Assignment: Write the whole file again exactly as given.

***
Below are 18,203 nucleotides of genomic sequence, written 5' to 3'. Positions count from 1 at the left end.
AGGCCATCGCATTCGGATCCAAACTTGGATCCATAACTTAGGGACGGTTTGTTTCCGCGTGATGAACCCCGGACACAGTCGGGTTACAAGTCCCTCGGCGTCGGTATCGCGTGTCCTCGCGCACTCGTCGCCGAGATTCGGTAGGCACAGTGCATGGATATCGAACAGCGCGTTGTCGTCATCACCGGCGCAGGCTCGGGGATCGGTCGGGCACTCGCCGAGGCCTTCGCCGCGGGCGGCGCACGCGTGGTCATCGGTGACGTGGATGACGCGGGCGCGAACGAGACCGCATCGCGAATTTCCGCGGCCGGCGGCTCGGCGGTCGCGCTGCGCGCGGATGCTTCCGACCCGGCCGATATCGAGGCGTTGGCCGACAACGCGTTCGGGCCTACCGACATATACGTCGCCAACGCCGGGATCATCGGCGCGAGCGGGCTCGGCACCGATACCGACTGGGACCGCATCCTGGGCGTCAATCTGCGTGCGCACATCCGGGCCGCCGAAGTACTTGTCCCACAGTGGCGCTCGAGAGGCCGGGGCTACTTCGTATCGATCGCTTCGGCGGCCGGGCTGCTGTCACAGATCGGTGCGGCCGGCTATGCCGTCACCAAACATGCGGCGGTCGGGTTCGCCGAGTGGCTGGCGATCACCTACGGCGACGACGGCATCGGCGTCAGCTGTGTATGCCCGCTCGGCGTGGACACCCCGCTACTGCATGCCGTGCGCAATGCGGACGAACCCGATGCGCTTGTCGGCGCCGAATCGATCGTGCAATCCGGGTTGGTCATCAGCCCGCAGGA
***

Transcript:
Below are 18,203 nucleotides of genomic sequence, written 5' to 3'. Positions count from 1 at the left end.
AGGCCATCGCATTCGGATCCAAACTTGGATCCATAACTTAGGGACGGTTTGTTTCCGCGTGATGAACCCCGGACACAGTCGGGTTACAAGTCCCTCGGCGTCGGTATCGCGTGTCCTCGCGCACTCGTCGCCGAGATTCGGTAGGCACAGTGCATGGATATCGAACAGCGCGTTGTCGTCATCACCGGCGCAGGCTCGGGGATCGGTCGGGCACTCGCCGAGGCCTTCGCCGCGGGCGGCGCACGCGTGGTCATCGGTGACGTGGATGACGCGGGCGCGAACGAGACCGCATCGCGAATTTCCGCGGCCGGCGGCTCGGCGGTCGCGCTGCGCGCGGATGCTTCCGACCCGGCCGATATCGAGGCGTTGGCCGACAACGCGTTCGGGCCTACCGACATATACGTCGCCAACGCCGGGATCATCGGCGCGAGCGGGCTCGGCACCGATACCGACTGGGACCGCATCCTGGGCGTCAATCTGCGTGCGCACATCCGGGCCGCCGAAGTACTTGTCCCACAGTGGCGCTCGAGAGGCCGGGGCTACTTCGTATCGATCGCTTCGGCGGCCGGGCTGCTGTCACAGATCGGTGCGGCCGGCTATGCCGTCACCAAACATGCGGCGGTCGGGTTCGCCGAGTGGCTGGCGATCACCTACGGCGACGACGGCATCGGCGTCAGCTGTGTATGCCCGCTCGGCGTGGACACCCCGCTACTGCATGCCGTGCGCAATGCGGACGAACCCGATGCGCTTGTCGGCGCCGAATCGATCGTGCAATCCGGGTTGGTCATCAGCCCGCAGGA